A Big Night For Small Business
Mayor John Logie, who leaves office after three terms next month, was honored with, and surprised by, the first-ever John H. Logie Neighborhood Business Champion Award. Logie received the award, which will be presented annually in his name, for being a strong advocate for the city’s 20 neighborhood business districts.
“We believe that many of the people honored here today would not have made the decision to invest in the neighborhoods of Grand Rapids had it not been for the policies that are his legacy,” said Leigh VanderMolen, NBA president and owner of the Kava House in Eastown, of the mayor.
“Quite simply, he has made the neighborhoods of Grand Rapids a better place to do business,” added VanderMolen, just before handing Logie the business champion award.
EQ3, a contemporary furniture store at 130 Ionia Ave. SW in the Heartside district, was selected as the Gerald R. Helmholdt Grand Prize winner. The Huizen family owns EQ3 and Mark Huizen accepted the award named after the late mayor who preceded Logie in office.
VanderMolen said EQ3 was being honored for the family’s effort to bring life to a vacant building and for the contribution they made to rebuild the neighborhood. VanderMolen also remembered Helmholdt, who like Logie, was a good friend to the city’s business owners.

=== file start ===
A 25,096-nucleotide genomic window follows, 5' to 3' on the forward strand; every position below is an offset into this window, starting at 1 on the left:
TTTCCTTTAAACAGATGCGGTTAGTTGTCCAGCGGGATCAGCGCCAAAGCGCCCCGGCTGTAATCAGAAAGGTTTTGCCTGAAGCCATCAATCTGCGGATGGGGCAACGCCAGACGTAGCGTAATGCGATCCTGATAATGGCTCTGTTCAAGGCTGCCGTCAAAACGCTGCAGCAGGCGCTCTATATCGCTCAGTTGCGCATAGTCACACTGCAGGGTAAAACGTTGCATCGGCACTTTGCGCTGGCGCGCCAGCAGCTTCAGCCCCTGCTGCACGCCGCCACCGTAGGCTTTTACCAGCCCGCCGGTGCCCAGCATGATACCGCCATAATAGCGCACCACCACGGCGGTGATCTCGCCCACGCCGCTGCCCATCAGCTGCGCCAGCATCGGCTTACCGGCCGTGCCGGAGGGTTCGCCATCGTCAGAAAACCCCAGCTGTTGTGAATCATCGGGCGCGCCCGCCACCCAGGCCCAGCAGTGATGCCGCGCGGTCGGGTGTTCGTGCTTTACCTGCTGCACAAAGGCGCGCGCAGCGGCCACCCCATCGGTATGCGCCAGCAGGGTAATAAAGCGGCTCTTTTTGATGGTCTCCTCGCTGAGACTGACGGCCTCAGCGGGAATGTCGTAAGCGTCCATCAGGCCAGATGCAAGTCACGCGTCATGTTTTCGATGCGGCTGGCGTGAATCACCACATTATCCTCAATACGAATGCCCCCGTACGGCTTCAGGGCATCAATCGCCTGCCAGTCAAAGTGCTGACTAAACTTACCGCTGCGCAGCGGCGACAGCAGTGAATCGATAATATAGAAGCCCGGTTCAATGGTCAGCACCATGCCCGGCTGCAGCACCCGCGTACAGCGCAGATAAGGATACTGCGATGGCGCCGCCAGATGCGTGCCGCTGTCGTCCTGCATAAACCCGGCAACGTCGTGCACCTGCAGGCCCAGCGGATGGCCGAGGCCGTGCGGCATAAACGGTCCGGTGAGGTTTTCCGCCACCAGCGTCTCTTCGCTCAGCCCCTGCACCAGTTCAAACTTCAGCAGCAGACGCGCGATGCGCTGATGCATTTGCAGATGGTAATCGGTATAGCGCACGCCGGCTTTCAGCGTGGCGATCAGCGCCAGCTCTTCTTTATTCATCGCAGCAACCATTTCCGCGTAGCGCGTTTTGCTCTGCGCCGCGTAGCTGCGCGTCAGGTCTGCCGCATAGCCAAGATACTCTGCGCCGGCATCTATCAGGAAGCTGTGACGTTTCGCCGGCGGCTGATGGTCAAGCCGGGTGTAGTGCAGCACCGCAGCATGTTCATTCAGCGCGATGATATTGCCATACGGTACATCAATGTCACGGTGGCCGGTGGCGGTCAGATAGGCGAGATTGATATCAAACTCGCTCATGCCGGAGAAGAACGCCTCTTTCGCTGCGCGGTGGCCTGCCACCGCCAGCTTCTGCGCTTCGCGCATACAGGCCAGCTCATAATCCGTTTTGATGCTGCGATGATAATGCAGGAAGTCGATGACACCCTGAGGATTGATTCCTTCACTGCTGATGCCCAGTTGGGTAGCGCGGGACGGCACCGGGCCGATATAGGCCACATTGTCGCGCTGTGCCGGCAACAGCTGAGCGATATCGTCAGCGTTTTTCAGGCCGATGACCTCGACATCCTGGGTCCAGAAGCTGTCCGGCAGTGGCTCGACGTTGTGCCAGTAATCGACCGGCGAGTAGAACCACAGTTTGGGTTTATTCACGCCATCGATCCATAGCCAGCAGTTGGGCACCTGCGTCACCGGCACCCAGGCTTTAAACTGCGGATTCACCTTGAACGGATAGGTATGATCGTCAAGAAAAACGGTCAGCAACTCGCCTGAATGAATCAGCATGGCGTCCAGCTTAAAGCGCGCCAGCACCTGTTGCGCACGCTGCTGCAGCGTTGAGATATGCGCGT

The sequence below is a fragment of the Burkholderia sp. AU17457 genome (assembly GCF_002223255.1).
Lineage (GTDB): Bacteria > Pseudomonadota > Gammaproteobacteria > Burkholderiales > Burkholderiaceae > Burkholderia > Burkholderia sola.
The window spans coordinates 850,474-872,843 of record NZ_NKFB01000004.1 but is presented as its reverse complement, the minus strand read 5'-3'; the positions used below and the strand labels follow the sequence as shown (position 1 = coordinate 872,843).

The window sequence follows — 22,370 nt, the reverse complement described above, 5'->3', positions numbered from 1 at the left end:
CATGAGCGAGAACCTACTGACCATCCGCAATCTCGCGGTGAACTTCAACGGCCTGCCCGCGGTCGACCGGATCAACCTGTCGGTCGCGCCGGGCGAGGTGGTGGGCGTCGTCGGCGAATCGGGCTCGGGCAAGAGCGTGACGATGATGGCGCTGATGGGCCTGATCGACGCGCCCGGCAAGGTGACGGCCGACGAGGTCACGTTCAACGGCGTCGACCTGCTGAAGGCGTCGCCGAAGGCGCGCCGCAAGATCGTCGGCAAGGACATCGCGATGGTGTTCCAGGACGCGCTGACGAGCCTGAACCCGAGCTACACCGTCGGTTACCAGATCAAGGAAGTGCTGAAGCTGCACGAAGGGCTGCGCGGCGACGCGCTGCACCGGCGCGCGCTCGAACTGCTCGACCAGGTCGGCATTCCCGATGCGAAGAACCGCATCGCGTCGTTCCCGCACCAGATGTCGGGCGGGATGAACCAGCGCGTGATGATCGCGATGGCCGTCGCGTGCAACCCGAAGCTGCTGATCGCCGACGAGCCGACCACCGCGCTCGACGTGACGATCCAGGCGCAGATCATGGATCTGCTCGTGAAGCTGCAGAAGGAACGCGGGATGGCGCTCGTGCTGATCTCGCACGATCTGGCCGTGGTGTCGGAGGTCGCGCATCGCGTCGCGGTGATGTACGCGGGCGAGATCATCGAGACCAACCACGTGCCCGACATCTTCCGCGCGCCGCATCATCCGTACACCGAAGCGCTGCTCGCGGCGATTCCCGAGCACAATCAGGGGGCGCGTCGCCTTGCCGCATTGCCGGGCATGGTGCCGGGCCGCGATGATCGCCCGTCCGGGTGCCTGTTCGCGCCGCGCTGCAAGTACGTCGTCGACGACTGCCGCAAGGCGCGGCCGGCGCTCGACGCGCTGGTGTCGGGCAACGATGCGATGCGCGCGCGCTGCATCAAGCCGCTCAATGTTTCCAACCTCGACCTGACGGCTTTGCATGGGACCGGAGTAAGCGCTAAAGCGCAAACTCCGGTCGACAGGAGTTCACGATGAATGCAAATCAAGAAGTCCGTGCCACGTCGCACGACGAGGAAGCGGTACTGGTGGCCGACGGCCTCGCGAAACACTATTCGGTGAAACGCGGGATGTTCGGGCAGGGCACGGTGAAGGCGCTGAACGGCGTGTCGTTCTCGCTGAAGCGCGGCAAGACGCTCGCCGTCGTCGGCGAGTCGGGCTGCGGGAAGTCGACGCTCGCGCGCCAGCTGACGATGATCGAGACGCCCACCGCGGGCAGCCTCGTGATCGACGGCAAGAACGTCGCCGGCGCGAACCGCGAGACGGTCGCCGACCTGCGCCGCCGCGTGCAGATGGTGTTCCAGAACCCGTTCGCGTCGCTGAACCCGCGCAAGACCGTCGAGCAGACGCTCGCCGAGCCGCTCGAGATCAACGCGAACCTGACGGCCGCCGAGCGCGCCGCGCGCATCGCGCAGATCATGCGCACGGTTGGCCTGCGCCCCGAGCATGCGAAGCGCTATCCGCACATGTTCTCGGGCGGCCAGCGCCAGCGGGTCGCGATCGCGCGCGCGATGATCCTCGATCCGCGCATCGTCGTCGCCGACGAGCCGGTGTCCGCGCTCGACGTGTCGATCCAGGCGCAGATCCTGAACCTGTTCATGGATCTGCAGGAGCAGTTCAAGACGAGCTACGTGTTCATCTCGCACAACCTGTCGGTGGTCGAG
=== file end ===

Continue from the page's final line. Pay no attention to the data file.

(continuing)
“This (award) is appropriately named after Mayor Helmholdt, who owned a business in Burton Heights and who developed programs, including the Neighborhood Business Specialist Program, to support and promote neighborhood business,” she said.
Eleven other first place winners were honored at the ceremony held in the Loosemore Auditorium on the downtown GVSU campus. Blue Cross Blue Shield and Huntington Bank were lead patrons for the event. Standard Federal Bank sponsored the grand prize. Nineteen other companies, organizations and individuals also served as sponsors at various levels.
Neighborhood Business Specialist Program (NBSP) Executive Director Sharon Evoy said a record number of businesses were nominated for the awards, despite a less than stellar economy. This year, members of the selection committee had to carefully screen nomination applications to avoid duplicate winners.
“The amount of businesses that are being recognized is extremely high,” said Evoy.
Evoy felt one reason why nominations were so numerous was directly related to the robust response the NBSP façade improvement program received in its first year.
Through Community Development Block Grants from the city, along with a gift from the Grand Rapids Community Foundation, NBSP has helped business owners who qualify make exterior improvements to their buildings.
“We handed out 25 façade grants,” said Evoy. “We had more than double the requests for the money than we had money available.”
NBSP awarded $100,000 in façade grants with the largest, single award being $5,000.
The NBA first held the awards ceremony in 1990 to celebrate all the contributions that neighborhood businesses make to the city each year. And, according to VanderMolen, 2003 was a banner year to recognize those efforts.
“This has been an incredible year for investment in neighborhood business districts,” she said. “Business owners take a lot of pride in what they do, and this event gives them the recognition that they deserve.”